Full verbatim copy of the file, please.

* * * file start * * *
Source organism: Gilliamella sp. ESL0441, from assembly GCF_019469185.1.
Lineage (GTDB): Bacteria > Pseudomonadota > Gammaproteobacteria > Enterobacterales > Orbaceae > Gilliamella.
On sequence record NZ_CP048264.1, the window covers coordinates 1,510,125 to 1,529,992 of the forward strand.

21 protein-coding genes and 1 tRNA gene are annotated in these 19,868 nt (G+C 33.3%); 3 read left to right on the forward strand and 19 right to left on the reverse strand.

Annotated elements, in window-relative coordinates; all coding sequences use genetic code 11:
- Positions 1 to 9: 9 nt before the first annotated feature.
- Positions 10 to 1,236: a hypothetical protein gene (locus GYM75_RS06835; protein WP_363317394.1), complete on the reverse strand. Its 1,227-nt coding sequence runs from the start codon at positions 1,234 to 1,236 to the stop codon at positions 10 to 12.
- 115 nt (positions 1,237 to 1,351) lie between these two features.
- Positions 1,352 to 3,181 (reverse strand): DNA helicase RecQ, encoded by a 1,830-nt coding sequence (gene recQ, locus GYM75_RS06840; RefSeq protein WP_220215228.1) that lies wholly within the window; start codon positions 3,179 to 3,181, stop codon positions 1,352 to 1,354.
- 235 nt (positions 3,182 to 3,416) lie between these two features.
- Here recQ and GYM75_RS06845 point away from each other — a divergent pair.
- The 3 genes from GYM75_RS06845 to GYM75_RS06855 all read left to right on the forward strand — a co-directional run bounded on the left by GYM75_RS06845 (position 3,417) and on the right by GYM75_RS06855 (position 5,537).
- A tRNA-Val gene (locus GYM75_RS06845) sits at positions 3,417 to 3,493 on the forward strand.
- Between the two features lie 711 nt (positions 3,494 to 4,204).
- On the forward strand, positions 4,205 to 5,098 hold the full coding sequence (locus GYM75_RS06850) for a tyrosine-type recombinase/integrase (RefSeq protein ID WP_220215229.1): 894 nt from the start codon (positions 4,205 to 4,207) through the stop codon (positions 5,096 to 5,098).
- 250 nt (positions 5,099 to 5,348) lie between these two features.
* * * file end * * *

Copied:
Source organism: Gilliamella sp. ESL0441, from assembly GCF_019469185.1.
Lineage (GTDB): Bacteria > Pseudomonadota > Gammaproteobacteria > Enterobacterales > Orbaceae > Gilliamella.
On sequence record NZ_CP048264.1, the window covers coordinates 1,510,125 to 1,529,992 of the forward strand.

21 protein-coding genes and 1 tRNA gene are annotated in these 19,868 nt (G+C 33.3%); 3 read left to right on the forward strand and 19 right to left on the reverse strand.

Annotated elements, in window-relative coordinates; all coding sequences use genetic code 11:
- Positions 1 to 9: 9 nt before the first annotated feature.
- Positions 10 to 1,236: a hypothetical protein gene (locus GYM75_RS06835; protein WP_363317394.1), complete on the reverse strand. Its 1,227-nt coding sequence runs from the start codon at positions 1,234 to 1,236 to the stop codon at positions 10 to 12.
- 115 nt (positions 1,237 to 1,351) lie between these two features.
- Positions 1,352 to 3,181 (reverse strand): DNA helicase RecQ, encoded by a 1,830-nt coding sequence (gene recQ, locus GYM75_RS06840; RefSeq protein WP_220215228.1) that lies wholly within the window; start codon positions 3,179 to 3,181, stop codon positions 1,352 to 1,354.
- 235 nt (positions 3,182 to 3,416) lie between these two features.
- Here recQ and GYM75_RS06845 point away from each other — a divergent pair.
- The 3 genes from GYM75_RS06845 to GYM75_RS06855 all read left to right on the forward strand — a co-directional run bounded on the left by GYM75_RS06845 (position 3,417) and on the right by GYM75_RS06855 (position 5,537).
- A tRNA-Val gene (locus GYM75_RS06845) sits at positions 3,417 to 3,493 on the forward strand.
- Between the two features lie 711 nt (positions 3,494 to 4,204).
- On the forward strand, positions 4,205 to 5,098 hold the full coding sequence (locus GYM75_RS06850) for a tyrosine-type recombinase/integrase (RefSeq protein ID WP_220215229.1): 894 nt from the start codon (positions 4,205 to 4,207) through the stop codon (positions 5,096 to 5,098).
- 250 nt (positions 5,099 to 5,348) lie between these two features.